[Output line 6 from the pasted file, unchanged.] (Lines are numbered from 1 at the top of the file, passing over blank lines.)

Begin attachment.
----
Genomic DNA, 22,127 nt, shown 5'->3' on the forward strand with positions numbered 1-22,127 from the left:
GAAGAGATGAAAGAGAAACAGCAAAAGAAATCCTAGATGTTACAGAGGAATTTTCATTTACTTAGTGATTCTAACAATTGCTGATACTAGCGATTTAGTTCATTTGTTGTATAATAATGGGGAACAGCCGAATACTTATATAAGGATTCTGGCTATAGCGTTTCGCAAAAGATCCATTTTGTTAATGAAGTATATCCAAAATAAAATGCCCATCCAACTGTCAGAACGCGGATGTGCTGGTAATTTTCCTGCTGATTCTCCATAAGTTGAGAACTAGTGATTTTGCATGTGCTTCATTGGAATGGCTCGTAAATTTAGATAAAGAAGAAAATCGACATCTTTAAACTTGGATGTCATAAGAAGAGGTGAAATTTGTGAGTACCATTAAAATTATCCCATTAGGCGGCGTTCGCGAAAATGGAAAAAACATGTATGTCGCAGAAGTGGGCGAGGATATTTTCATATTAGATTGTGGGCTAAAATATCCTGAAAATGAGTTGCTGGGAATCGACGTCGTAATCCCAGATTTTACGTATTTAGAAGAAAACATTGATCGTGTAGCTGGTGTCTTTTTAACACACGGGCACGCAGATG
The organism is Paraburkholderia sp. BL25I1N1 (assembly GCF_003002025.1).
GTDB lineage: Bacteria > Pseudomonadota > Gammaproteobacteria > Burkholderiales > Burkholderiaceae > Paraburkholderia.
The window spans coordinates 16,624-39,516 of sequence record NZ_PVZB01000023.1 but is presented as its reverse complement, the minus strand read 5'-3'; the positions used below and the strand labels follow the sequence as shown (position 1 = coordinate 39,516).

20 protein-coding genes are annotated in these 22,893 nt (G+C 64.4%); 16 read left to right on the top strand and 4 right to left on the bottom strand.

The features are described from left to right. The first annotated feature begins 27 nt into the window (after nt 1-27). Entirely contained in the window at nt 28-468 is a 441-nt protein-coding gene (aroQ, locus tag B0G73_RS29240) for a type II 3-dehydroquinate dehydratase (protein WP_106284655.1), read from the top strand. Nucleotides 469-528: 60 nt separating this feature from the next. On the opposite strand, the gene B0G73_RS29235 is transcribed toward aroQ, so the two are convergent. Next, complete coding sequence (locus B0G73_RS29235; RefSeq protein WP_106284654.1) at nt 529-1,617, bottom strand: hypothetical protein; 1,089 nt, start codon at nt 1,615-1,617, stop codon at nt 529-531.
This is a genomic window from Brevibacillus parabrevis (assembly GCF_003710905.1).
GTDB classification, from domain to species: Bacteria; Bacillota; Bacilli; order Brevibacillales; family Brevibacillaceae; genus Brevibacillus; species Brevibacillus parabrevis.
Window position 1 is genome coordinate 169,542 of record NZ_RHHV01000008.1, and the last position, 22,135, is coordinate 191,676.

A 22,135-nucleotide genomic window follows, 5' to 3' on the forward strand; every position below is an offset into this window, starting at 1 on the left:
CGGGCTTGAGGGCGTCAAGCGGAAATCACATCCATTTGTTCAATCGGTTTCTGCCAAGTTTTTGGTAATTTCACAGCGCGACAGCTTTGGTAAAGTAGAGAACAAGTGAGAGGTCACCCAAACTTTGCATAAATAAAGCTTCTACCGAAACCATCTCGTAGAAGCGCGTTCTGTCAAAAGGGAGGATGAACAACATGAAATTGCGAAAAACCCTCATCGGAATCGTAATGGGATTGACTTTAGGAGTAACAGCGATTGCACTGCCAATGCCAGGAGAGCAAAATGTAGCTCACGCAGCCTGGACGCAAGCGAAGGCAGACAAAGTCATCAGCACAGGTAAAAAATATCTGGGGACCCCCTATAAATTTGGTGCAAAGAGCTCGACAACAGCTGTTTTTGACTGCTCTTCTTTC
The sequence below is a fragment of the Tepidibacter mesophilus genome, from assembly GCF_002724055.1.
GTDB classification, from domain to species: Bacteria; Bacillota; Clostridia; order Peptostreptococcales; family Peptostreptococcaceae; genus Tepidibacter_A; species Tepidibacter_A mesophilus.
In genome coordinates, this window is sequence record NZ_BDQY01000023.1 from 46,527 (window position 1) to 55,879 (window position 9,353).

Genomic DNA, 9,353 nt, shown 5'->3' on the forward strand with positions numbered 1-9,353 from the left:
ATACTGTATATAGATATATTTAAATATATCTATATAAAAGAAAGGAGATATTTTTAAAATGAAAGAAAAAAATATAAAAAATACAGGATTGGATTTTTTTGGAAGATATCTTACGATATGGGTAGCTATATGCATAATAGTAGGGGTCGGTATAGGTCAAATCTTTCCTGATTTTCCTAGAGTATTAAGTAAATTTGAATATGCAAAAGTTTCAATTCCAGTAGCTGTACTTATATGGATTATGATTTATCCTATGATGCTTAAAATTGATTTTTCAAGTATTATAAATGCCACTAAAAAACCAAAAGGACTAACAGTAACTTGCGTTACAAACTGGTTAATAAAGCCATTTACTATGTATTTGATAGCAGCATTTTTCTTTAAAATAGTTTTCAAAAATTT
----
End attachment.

20 protein-coding genes are annotated in these 22,893 nt (G+C 64.4%); 16 read left to right on the top strand and 4 right to left on the bottom strand.